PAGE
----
Govt's disinvestment drive gets Rs 8,500 cr from CPSE ETF, Axis Bank share sale

Written by PTI | New Delhi | Updated: Mar 22 2014, 02:17am hrs
ETFThe government was hoping to garner Rs 3,000 crore from the ETF. Reuters
Encouraging response from investors has helped the government raise over Rs 8,500 crore through CPSE ETF and Axis Bank share sale, which would help further narrow the fiscal deficit.

As regards the Exchange Traded Fund (ETF), the government has received bids worth Rs 4,000 crore, as against the target of Rs 3,000 crore. However, it will refund the excess amount and retain only Rs 3,000 crore.

In case of sale of Axis Bank stake held through SUUTI, the government has raised Rs 5,557 crore, which is nearly double the budgeted amount of Rs 3,000 crore.

As the total realisation through CPSE (Central Public Sector Enterprise) ETF and Axis Bank stake sale is higher than the budgeted amount, it would help government trim the fiscal deficit.

In the 2014 interim Budget, the government had lowered the fiscal deficit for the current financial year ending March to 4.6 per cent, from the earlier estimate of 4.8 per cent.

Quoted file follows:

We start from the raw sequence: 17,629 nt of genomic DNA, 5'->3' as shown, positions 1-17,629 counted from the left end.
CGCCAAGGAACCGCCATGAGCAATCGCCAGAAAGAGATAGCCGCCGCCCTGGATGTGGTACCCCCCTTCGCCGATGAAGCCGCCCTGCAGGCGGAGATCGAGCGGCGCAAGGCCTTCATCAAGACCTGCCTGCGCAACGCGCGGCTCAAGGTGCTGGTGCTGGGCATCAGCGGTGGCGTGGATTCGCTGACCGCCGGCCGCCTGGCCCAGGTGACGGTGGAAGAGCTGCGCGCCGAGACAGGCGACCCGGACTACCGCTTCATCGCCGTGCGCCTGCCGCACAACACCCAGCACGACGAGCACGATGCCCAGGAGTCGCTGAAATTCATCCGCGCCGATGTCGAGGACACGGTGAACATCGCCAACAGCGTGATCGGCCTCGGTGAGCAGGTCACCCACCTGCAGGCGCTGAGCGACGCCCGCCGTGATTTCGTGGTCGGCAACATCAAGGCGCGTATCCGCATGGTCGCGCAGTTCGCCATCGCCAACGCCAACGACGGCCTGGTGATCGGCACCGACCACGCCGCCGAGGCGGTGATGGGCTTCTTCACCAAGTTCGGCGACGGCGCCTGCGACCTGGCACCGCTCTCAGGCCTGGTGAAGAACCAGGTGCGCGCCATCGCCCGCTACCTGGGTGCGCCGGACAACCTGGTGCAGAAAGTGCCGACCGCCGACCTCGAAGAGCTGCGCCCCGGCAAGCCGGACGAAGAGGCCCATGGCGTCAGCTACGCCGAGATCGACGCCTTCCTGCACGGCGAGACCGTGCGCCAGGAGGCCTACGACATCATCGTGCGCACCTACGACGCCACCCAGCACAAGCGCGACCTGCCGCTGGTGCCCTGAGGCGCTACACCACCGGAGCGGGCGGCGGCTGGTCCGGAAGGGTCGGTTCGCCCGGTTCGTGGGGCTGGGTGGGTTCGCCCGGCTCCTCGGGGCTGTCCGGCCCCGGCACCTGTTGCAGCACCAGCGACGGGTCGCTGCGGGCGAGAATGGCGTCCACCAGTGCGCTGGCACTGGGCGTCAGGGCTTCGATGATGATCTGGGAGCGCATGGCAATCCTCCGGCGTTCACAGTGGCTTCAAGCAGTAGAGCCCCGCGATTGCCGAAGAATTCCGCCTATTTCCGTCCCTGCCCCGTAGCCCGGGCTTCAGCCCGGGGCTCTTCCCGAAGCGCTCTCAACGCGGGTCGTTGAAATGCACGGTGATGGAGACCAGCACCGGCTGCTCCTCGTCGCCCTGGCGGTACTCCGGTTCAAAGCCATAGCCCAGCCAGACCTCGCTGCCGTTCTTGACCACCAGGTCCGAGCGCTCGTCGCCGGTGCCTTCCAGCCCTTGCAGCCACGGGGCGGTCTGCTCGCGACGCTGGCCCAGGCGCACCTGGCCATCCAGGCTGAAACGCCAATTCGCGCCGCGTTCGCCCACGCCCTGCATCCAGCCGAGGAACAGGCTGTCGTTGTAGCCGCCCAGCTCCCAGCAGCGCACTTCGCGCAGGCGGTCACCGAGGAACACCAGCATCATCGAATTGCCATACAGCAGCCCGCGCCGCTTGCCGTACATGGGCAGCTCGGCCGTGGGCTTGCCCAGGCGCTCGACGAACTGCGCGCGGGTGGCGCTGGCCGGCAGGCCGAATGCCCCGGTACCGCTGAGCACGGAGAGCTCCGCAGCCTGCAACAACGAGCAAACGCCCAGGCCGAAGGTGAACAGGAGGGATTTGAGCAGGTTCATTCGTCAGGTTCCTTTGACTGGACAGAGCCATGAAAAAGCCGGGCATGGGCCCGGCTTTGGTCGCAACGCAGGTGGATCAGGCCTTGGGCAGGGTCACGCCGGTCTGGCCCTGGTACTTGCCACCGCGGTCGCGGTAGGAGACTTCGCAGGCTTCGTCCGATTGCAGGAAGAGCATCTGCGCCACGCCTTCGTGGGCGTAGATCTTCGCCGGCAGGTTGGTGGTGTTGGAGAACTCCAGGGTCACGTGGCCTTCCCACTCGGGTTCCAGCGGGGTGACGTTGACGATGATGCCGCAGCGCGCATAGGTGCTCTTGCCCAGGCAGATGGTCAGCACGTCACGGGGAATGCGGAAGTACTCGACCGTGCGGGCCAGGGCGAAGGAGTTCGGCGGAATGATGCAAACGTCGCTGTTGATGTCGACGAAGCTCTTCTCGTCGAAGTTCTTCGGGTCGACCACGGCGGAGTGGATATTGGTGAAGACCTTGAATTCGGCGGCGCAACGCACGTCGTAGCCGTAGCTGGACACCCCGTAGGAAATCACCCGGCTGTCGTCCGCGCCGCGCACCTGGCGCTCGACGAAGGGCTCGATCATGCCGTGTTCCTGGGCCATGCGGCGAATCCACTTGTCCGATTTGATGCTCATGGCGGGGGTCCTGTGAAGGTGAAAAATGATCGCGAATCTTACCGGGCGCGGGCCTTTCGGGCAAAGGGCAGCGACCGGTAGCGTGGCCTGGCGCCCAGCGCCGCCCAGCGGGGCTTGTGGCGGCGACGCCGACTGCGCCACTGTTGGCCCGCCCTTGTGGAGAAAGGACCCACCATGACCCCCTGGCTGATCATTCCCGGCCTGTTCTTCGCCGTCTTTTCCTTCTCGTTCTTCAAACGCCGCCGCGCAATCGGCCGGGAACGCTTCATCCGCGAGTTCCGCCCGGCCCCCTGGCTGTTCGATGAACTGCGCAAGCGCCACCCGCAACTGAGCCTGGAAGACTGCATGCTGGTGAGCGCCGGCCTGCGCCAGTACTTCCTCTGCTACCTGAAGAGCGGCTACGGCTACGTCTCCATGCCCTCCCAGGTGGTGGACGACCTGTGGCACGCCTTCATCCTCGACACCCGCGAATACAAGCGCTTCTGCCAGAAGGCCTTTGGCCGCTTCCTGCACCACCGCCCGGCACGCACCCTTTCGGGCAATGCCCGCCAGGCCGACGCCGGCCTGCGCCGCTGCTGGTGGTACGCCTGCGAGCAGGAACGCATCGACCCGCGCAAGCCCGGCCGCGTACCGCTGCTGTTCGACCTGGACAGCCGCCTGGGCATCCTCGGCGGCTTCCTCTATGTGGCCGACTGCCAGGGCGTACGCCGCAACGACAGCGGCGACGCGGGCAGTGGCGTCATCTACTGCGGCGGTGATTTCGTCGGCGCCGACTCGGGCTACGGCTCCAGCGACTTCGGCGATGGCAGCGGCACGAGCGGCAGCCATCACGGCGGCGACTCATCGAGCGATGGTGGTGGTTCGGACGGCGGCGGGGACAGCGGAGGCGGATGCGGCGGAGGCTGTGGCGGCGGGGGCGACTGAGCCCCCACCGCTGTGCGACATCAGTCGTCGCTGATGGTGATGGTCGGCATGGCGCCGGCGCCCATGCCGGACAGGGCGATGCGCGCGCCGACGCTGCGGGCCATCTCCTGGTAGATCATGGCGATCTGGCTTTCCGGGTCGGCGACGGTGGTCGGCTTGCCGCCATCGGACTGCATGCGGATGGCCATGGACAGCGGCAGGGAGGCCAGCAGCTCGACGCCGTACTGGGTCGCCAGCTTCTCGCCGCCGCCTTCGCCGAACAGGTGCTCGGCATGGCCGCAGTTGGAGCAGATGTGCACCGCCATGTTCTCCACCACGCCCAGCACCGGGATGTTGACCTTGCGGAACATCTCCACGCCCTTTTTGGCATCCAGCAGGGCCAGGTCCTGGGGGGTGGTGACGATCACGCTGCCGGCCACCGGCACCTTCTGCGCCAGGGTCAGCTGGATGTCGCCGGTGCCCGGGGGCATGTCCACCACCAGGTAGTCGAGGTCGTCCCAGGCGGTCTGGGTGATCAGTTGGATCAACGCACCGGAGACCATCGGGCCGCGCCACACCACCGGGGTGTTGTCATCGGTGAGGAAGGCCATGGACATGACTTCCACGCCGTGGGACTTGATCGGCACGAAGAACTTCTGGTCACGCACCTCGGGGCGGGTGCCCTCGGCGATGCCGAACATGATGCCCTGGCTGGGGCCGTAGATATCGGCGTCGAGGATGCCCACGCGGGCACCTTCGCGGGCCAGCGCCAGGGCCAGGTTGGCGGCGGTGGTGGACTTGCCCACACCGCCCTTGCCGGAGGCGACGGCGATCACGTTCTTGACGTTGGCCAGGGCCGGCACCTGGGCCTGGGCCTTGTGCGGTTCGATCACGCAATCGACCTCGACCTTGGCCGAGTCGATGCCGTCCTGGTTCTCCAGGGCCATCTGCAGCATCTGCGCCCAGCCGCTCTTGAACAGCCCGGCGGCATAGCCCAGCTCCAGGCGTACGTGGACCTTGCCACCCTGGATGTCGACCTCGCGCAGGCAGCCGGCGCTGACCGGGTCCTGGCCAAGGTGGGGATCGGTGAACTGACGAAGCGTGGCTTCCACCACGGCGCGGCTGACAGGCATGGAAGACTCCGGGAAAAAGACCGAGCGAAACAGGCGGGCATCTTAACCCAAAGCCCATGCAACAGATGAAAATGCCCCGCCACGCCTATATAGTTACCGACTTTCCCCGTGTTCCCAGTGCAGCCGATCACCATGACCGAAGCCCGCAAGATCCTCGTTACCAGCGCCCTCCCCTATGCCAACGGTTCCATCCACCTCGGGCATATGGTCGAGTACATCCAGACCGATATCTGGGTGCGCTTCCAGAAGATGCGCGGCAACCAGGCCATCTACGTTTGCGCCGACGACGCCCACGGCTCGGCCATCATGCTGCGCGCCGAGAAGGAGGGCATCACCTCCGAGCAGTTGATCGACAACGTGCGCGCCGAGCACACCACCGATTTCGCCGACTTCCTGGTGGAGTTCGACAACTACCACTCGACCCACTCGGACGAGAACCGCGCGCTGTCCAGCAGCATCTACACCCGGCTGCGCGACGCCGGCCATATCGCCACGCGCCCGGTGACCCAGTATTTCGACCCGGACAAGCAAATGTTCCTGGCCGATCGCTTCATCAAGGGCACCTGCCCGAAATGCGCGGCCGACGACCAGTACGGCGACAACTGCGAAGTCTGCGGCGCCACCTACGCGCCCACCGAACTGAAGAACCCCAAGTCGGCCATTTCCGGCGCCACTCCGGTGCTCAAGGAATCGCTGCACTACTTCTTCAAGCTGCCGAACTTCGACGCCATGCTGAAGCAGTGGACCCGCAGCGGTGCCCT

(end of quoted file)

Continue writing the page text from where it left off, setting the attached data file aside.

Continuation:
In order to push disinvestment, the government had come with a novel scheme of launching an ETF comprising shares of 10 PSUs. The New Fund Offer (NFO), which opened for subscription on March 18, closed today.

According to sources, it has received good response from both institutional and retail investors and garnered bids worth over Rs 4,000 crore.

However, as the target was only Rs 3,000 crore, sources said, the fund managers would refund Rs 1,000 crore over subscription.

In the Axis Bank stake sale, LIC has emerged as the single largest investor picking up over 85 lakh shares for an estimated 1,116 crore.

Other major buyers of the shares include Citigroup Global Markets Mauritius and Goldman Sachs Singapore.

As per the bulk deal data on the stock exchanges, 4.2 crore Axis Bank shares were sold at an average price of Rs 1,315.13 apiece, yielding a total of Rs 5,557 crore to the government.